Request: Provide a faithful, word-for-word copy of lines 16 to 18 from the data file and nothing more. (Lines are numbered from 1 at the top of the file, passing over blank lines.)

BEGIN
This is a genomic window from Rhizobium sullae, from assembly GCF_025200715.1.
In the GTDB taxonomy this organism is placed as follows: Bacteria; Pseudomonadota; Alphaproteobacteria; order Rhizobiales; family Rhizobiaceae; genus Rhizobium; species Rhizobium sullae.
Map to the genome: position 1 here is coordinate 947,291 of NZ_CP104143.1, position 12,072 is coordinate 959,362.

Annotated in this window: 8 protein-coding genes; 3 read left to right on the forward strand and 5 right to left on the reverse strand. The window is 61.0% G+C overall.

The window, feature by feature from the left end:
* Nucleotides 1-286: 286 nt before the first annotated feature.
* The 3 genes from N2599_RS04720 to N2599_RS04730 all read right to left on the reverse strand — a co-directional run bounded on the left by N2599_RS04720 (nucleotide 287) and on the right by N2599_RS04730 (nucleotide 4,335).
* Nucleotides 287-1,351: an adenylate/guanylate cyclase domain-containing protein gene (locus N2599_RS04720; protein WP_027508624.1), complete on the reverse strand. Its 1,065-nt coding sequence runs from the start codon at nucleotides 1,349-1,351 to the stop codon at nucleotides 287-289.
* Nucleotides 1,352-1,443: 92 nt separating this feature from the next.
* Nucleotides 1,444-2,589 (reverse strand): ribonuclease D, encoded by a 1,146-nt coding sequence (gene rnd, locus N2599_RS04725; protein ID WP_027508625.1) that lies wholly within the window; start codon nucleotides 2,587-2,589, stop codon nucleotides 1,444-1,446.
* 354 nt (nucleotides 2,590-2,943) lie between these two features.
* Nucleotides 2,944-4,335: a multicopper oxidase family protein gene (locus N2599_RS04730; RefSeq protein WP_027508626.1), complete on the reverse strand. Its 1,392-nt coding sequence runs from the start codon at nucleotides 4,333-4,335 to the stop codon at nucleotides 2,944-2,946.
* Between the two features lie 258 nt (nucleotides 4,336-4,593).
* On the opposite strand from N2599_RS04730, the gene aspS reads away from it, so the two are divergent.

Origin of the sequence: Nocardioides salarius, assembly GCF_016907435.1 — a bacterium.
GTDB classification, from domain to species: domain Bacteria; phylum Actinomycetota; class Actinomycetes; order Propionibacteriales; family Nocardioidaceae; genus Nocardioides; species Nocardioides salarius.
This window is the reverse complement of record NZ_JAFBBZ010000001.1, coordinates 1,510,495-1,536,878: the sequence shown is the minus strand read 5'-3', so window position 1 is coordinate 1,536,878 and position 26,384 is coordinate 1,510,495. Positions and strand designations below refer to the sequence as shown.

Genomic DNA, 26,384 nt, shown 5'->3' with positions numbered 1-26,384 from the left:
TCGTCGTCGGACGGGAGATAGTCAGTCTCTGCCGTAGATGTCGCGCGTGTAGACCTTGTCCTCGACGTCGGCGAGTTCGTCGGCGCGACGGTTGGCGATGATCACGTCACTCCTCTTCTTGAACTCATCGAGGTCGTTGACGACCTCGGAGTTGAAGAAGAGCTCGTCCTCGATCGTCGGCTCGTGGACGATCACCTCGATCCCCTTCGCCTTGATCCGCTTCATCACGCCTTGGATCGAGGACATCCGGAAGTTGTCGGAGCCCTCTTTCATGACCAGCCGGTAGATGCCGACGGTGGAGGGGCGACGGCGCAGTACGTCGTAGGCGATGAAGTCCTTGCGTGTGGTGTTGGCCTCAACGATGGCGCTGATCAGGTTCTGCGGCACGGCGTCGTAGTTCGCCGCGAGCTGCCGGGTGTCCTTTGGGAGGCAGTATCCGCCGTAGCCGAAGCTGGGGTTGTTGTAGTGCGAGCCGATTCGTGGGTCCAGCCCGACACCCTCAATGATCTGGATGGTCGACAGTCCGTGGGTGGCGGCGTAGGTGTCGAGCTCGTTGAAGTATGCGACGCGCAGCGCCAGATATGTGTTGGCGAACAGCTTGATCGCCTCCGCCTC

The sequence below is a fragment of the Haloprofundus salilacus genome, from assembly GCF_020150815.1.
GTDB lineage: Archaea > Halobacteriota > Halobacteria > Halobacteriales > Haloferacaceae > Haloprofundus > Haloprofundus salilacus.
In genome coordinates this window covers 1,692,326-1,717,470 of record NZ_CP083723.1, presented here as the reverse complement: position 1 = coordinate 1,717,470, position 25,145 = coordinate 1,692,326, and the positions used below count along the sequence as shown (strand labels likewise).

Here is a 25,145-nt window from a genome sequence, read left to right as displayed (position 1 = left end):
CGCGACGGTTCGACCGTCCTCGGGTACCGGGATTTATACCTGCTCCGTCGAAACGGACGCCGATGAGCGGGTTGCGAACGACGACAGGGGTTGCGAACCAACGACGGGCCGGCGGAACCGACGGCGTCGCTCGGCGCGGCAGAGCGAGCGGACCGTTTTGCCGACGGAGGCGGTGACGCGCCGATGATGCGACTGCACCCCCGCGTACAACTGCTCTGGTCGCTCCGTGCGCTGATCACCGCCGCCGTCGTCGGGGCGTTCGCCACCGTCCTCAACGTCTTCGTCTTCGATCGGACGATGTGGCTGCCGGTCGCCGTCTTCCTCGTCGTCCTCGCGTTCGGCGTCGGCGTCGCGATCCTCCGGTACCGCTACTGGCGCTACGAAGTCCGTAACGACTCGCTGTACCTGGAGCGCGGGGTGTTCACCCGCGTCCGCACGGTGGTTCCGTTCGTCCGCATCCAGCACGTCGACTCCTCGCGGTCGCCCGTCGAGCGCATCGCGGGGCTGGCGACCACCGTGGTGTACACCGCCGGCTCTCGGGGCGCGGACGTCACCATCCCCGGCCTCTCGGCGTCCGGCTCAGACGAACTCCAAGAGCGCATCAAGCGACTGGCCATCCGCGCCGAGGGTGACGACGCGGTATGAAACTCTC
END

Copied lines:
GTDB classification, from domain to species: domain Bacteria; phylum Actinomycetota; class Actinomycetes; order Propionibacteriales; family Nocardioidaceae; genus Nocardioides; species Nocardioides salarius.
This window is the reverse complement of record NZ_JAFBBZ010000001.1, coordinates 1,510,495-1,536,878: the sequence shown is the minus strand read 5'-3', so window position 1 is coordinate 1,536,878 and position 26,384 is coordinate 1,510,495. Positions and strand designations below refer to the sequence as shown.

Genomic DNA, 26,384 nt, shown 5'->3' with positions numbered 1-26,384 from the left: